A reflection on religion.
It’s Sunday. The Sabbath. I haven’t attended any church services today, and I don’t intend to. Ten years ago, this same lifestyle choice would have consumed me in guilt and shame. ‘What will God think of me? Have I become lost? Am I so self-centered that I can’t spare a few hours of my time for the creator of the universe?’ I hated wearing uncomfortable, frilly dresses just to sit on uncomfortable, wooden pews and entertain uncomfortable, judgy conversations with old men that were self-proclaimed morality mentors. Then again, if I’m in a fatal car accident tonight, would my soul be saved? I was baptized when I was 13…
I don’t consider myself to be an atheist, but I’m not particularly fond of organized religion at this stage in my life. I grew up in a rural community with strict policies on God. There was only one holy denomination; Calvary Baptist. Lucky for me, I happened to be born into a family that were avid followers, so I had a foot in the door with the big guy upstairs. I can’t articulate when my walk with Christ started, mainly because it was impressed upon me before I could crawl. “God is love. God is light.” God is… someone I never got to know because church wasn’t a place of learning, it was a place of conforming. Everyone dressed up for Sunday service – even if they couldn’t afford it and hid the shopping tags to return the clothes on Monday morning. Everyone came together for fellowship – even though the mothers spread gossip about each other throughout the week. Everyone smiled – even if their dads screamed profanities at them the entire drive to church. “God is forgiveness. God is grace.” God is… an angry man that I feared deeply and helplessly.
When I was in middle school I began to question things; everything. I was confused as to why God would leave redemption up to personal choice if he already knew how flawed and imperfect humans’ decision-making capabilities were. Despite feeling disconnected from my spirituality, I conceded to the family’s group expectations to never share skepticism of Christianity aloud. The social reality (and sanctity) of the church relied upon two primary actors: the congregation as lost children of the Lord and the pastor as their shepherd. Only he who holds the proper achieved and ascribed status (an ordained man) can provide scriptural critique and interpretation. “Not then, men and their moments. Rather, moment and their men,” Goffman, Interaction Ritual Theory. The interaction ritual
suggests the power and authority of a church leader lies not in his own conduct or candor, but at the behest of the congregation’s willingness to believe in his symbolic role.
From this point forward, I followed informal situational scripts to get through the motions. When the pastor made eye contact during a sermon, I’d scrunch my brows to appear perplexed before nodding along in agreement. During worship I’d raise my hands just as high as the person next to me, as if we were awkwardly reaching for God himself. Throughout prayer I would keep my eyes squinted tightly shut to not draw suspicion onto myself. Perhaps if I looked like the perfect believer, I would eventually start believing.
It wasn’t until I became inspired by the social institution of education that I
learned conformity and autonomy could (at times) coexist. High school teachers encouraged students to think outside of the box and ask whatever questions came to mind. There was a behavioral process for questions to be posed (raise hand, wait to be called upon, ask question), but I was unashamed and engaged with the natural proclivity for curiosity and creativity. One pro of the rationalization of education is the liberation it can bring for those who have never had permission to safely explore. I soaked in every concept, theory and process presented. It wasn’t until later in life that I learned to equally value the lessons from other’s lived experiences. Academia can sometimes forget the unstudied knowledge of the average laborer, mother or farmhand. Perhaps this is one con of the rationalization of education as a social institution. In parallel, the power and authority of a professor lies not in their own research or candor, but at the behest of the student’s willingness to believe in their symbolic role.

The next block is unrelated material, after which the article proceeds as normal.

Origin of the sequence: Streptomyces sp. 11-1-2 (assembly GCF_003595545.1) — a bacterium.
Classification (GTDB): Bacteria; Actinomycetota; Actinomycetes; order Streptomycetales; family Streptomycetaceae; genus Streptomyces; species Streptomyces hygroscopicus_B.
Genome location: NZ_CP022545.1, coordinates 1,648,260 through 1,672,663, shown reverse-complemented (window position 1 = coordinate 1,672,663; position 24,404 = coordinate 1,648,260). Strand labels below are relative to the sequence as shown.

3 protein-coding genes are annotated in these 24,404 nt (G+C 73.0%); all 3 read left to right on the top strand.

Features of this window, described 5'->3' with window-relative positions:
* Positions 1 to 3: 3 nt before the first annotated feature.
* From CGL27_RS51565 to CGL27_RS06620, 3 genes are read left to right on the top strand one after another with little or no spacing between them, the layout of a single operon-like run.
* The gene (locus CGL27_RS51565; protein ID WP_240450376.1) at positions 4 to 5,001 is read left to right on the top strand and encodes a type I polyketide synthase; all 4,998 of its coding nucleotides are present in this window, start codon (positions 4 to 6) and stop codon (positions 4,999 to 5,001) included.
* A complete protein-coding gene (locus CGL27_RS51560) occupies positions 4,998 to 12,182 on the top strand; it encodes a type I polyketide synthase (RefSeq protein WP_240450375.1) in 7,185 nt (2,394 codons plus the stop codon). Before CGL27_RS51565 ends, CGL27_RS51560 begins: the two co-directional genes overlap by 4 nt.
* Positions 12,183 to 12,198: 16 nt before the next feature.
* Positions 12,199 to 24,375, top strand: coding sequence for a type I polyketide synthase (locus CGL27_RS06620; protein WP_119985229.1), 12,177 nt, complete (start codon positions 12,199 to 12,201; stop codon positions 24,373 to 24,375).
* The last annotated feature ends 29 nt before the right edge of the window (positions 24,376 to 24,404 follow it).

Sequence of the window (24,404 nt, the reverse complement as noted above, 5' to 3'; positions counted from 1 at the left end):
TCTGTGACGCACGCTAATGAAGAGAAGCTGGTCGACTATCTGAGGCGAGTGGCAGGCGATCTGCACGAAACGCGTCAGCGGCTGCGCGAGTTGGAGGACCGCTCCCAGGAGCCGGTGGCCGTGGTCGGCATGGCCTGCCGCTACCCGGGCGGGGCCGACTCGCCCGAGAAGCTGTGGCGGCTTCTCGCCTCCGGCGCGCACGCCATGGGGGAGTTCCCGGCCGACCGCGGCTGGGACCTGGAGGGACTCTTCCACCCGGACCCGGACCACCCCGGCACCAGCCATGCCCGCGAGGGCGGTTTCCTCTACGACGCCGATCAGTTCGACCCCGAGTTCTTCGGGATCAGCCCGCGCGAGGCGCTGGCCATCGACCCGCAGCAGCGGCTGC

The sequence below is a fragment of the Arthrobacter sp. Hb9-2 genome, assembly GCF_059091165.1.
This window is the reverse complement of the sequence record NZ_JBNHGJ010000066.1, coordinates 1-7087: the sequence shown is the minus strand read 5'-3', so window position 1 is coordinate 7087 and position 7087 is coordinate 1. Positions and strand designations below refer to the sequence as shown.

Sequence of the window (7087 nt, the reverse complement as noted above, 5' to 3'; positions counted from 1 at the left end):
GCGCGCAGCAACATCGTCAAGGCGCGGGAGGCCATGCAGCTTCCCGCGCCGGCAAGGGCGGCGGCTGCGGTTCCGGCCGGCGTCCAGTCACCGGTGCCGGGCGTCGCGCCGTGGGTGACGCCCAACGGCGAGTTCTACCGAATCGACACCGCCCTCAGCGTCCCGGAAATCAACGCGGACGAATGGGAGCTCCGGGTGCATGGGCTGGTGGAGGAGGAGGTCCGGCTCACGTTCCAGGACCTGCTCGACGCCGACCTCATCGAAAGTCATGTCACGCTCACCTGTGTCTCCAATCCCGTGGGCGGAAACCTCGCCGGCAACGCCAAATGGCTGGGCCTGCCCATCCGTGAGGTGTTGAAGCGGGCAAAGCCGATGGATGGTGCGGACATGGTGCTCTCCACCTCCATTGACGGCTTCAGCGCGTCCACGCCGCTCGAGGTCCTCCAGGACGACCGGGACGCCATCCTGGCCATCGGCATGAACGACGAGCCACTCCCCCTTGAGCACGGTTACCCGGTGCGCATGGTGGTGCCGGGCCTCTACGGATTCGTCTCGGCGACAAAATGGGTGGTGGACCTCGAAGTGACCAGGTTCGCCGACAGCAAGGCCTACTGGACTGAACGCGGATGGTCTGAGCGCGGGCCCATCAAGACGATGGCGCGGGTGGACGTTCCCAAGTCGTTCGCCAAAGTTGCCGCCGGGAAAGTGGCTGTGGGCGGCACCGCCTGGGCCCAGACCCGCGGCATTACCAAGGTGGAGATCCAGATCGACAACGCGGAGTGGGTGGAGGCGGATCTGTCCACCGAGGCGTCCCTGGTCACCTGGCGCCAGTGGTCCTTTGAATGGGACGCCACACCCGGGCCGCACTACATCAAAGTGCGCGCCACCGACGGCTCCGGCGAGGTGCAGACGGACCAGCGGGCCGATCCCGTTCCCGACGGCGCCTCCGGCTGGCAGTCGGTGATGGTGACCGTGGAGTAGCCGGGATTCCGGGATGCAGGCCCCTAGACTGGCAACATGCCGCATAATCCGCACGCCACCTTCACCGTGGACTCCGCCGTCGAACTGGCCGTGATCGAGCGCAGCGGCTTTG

The final facet of these social structures I’d like to complicate is the sustainability of survival. Jesus may have claimed to be the bread of life, but at the end of the day everyone needs literal food on the table. Our societal machine has been built to recognize status as currency for who is (and is not) deserving. The pastor holds privileged, tax-free access to material resources, but an unemployed member of the congregation may not. This is one con of the rationalization of buying the things you need, there isn’t guaranteed equity. It costs fictitious currency in our made-up society to meet very real needs. However, churches could conduct exorbitant amounts of public service with their profits to ensure community members have steady access to food, clothing and shelter. One pro of the rationalization of buying the things you need is the ability to use material surplus as desired and assist those who may find themselves deemed economically underprivileged.
In conclusion, I’m still unsure if people are consciously following a holy spirit, or unconsciously following a lifestyle that they’re most comfortable performing. Either way, I don’t believe that makes religious rituals any less fascinating in sociological grandeur.
by Cambria Nesryn | 10.16.2022
Sociology student, College of Charleston
• Boan-Lenzo, Chris. “Intro Unit 6 Video 2.” Interaction and Subcultures. (2019).
Accessed Nov. 6, 2022:
• Calvary Baptist. “Doctrinal Statement.” Doctrinal Statement of Faith. (2011).
Accessed Nov. 6, 2022:
• Goffman, Erving. “Interaction Ritual.” Essays on face-to-face behavior. ( 1967).
Accessed Nov. 6, 2022: